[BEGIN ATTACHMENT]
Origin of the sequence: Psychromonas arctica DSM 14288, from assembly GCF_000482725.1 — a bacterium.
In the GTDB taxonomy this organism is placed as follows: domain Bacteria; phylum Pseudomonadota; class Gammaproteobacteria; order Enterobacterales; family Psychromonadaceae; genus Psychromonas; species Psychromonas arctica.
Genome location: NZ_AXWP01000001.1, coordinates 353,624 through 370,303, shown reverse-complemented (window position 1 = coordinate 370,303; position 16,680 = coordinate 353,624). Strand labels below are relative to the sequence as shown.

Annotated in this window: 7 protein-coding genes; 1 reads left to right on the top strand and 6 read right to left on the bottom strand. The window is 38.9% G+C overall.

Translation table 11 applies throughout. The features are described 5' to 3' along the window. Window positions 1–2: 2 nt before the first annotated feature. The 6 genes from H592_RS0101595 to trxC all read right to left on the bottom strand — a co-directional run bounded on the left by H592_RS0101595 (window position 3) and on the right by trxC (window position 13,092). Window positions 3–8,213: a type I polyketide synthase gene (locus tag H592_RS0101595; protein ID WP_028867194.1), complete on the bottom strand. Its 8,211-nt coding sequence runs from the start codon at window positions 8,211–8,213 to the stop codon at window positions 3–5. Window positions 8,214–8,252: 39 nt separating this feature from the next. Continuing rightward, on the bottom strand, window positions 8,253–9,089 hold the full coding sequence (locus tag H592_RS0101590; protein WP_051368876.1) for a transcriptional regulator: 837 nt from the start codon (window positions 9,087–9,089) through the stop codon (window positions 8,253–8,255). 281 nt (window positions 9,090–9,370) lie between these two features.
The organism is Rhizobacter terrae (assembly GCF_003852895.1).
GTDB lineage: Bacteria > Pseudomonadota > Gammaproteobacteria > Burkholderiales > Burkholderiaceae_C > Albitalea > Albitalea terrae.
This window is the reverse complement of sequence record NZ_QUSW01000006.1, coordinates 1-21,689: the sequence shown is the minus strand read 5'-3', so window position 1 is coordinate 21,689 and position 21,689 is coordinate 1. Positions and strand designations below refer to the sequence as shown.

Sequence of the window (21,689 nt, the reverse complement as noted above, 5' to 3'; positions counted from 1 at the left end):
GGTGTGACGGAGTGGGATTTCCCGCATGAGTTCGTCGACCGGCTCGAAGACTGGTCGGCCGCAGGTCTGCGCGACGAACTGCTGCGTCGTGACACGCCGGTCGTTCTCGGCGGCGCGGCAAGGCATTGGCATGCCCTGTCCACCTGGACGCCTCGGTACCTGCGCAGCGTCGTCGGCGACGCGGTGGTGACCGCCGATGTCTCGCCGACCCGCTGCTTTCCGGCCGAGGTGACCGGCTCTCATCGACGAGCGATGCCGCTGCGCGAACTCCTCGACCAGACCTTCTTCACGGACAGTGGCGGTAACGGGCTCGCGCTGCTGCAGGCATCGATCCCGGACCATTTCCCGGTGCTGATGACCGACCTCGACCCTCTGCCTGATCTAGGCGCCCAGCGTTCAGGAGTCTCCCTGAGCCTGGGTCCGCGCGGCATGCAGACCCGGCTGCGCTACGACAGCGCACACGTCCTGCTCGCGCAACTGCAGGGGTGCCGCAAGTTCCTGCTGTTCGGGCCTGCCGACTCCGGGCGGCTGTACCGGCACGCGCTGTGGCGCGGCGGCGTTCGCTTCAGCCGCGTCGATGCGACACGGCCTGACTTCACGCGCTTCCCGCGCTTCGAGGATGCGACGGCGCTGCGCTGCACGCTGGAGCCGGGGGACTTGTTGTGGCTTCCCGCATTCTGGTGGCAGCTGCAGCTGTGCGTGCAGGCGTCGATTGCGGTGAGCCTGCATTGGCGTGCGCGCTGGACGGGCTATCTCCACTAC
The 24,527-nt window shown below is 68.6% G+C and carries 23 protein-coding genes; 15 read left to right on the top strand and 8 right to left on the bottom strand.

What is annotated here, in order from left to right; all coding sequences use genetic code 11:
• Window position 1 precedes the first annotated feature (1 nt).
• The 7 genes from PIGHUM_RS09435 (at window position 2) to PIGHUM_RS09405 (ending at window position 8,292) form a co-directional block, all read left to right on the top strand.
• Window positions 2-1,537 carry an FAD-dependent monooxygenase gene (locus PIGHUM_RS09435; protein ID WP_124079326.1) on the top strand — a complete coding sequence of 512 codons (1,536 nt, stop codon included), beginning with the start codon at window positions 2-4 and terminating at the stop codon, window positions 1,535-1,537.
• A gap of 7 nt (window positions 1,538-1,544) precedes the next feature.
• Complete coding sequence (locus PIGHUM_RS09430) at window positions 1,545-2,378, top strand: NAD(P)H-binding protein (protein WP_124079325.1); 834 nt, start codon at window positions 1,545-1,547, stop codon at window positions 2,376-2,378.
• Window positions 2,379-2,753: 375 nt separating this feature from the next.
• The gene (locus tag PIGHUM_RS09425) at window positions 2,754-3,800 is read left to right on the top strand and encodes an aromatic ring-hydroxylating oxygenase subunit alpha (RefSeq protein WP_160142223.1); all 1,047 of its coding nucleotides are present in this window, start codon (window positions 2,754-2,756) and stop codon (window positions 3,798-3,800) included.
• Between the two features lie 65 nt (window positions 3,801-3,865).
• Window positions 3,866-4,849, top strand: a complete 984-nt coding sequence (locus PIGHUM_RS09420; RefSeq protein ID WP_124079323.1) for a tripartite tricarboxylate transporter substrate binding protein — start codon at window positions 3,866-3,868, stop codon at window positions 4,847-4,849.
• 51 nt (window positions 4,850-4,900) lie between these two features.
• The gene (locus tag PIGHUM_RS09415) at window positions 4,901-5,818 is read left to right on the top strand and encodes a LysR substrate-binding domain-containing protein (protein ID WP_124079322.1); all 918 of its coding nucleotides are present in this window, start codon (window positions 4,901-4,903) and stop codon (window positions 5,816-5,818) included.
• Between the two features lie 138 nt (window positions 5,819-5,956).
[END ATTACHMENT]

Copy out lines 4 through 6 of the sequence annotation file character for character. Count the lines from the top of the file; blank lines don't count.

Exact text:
Annotated in this window: 7 protein-coding genes; 1 reads left to right on the top strand and 6 read right to left on the bottom strand. The window is 38.9% G+C overall.

Translation table 11 applies throughout. The features are described 5' to 3' along the window. Window positions 1–2: 2 nt before the first annotated feature. The 6 genes from H592_RS0101595 to trxC all read right to left on the bottom strand — a co-directional run bounded on the left by H592_RS0101595 (window position 3) and on the right by trxC (window position 13,092). Window positions 3–8,213: a type I polyketide synthase gene (locus tag H592_RS0101595; protein ID WP_028867194.1), complete on the bottom strand. Its 8,211-nt coding sequence runs from the start codon at window positions 8,211–8,213 to the stop codon at window positions 3–5. Window positions 8,214–8,252: 39 nt separating this feature from the next. Continuing rightward, on the bottom strand, window positions 8,253–9,089 hold the full coding sequence (locus tag H592_RS0101590; protein WP_051368876.1) for a transcriptional regulator: 837 nt from the start codon (window positions 9,087–9,089) through the stop codon (window positions 8,253–8,255). 281 nt (window positions 9,090–9,370) lie between these two features.
The organism is Rhizobacter terrae (assembly GCF_003852895.1).